fSumw[8][0]=0, x=-3.5, y=-5.1
 fSumw[9][0]=0, x=-3.3, y=-5.1

Where as GetBinCenter or GetBinLowEdge return things like:

-4.9 -4.9 0 
-4.9 -4.7 0 
-4.9 -4.5 0 
-4.9 -4.3 0 
-4.9 -4.1 0 
-4.9 -3.9 0 
-4.9 -3.7 0 
-4.9 -3.5 0 
-4.9 -3.3 0 
-4.9 -3.1 0 
-4.9 -2.9 0 
-4.9 -2.7 0 
-4.9 -2.5 0 
-4.9 -2.3 0 
-4.9 -2.1 0 
-4.9 -1.9 0 
-4.9 -1.7 0

binx, and biny would be just i and j.
GetBinCenter gets the x/y coordinates of those indices.

  for(int i=1; i<=h2->GetNbinsX(); ++i) {
    for(int j=1; j<=h2->GetNbinsY(); ++j) {
      cout << h2->GetXaxis()->GetBinCenter(i) << " " << h2->GetYaxis()->GetBinCenter(j) << " " << h2->GetBinContent(i,j) << endl;
    cout << endl;
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But the GetBinCenter, returns the center of the bin and not the actual coordinates.
E.g let’s say that i have filled a histogram with these values:

TH2 *h5 = new TH2D("h5", "2D Histo", 10,0,10, 10,0,10);


Now, if i run this loop:

for(int i=1; i<=h55->GetNbinsX(); ++i) {
for(int j=1; j<=h55->GetNbinsY(); ++j) {
cout << h55->GetXaxis()->GetBinCenter(i) << " " << h55->GetYaxis()->GetBinCenter(j) << " " << h55->GetBinContent(i,j) << endl;
cout << endl;

I get this (an excerpt of the result):
5.5 0.5 0
5.5 1.5 0
5.5 2.5 0
5.5 3.5 0
5.5 4.5 0
5.5 5.5 1
5.5 6.5 0
5.5 7.5 0
5.5 8.5 0
5.5 9.5 0

And it doesn’t return me for example the (x,y) = (5.2,5.55) that I wanted.
Sorry for keep asking questions but I’m a newbie… I’m very grateful for giving me all this useful feedback! It is really helpful.

Best regards,

Ok, I understand now your question.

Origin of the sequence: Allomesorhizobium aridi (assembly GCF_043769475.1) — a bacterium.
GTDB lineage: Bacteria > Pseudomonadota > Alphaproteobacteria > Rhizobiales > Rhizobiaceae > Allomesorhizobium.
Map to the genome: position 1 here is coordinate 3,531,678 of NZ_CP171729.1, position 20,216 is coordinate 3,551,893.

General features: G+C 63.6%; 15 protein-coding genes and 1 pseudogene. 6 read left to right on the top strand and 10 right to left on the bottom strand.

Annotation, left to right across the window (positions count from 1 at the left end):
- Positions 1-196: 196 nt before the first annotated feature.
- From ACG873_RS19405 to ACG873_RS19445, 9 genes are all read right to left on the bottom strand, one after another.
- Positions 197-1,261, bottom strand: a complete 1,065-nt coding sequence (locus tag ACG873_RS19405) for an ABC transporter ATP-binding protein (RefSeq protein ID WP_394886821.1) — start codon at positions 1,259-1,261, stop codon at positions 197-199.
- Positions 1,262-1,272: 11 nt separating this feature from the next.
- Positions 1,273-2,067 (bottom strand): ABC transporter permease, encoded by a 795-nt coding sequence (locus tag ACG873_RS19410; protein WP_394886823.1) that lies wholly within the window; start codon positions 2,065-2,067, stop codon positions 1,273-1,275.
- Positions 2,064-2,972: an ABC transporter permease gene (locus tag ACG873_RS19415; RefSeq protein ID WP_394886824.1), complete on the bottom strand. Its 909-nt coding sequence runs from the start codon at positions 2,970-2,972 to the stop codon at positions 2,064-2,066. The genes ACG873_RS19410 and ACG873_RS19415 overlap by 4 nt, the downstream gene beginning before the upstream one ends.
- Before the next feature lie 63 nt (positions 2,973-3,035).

This probably comes from the fact that you are drawing the 2D histogram as a scatter plot.
See ROOT: THistPainter Class Reference

This gives you the impression that the points inside it are individual points separate from the bin center, ie the original points you added at first. But this is not really the case. The bin content is just a value, and then ROOT paints individual points randomly scatter around it, see:

For each cell (i,j) a number of points proportional to the cell content is drawn. A maximum of kNMAX points per cell is drawn. If the maximum is above kNMAX contents are normalized to kNMAX (kNMAX=2000)

So some questions for you:

  • Do you want to get the coordinate of each of this drawn points, even if they are totally unrelated with the coordinates from the original points you filled? See ROOT: hist/histpainter/src/THistPainter.cxx Source File
  • Or do you rather want to draw your data using a TGraph class, where you can have many many points, without any binning, and you can later retrieve the exact coordinate of each of them?

Ohh I really didn’t know that!

I will give you an exact overview of what i want to do: I have a .root file which contains a large amount of experimental data. Using this .root file let’s just say that I have made a TH2 histogram (“colz”) correlating two parameters of the file under certain conditions.

So, for a next step, I want to isolate these events that are now depicted in this histogram (meaning that I want their coordinates, or to be more precise, their precise values of the parameters) in order to make a further analysis and possible 1D distributions of them.

This is the case that I am dealing with! All of the above excerpts were just parts of some macros that I do as exercises in order to achieve the big picture; Which is what I have written now in this reply.

Once you learn about the correlation between the two parameters, write it down or store it into a variable in your script, for example you want to analyze specifically the area where x > 2 and x <= 3.5.

With that, you need to traverse again your TTree and apply your filter. You cannot do it directly on the TH2F because your data points are lost (binned). So start again from the first entry in your TTree until the last one. On every iteration, check if x is outside the desired range. If that’s the case, continue with the next iteration instead of analyzing those data.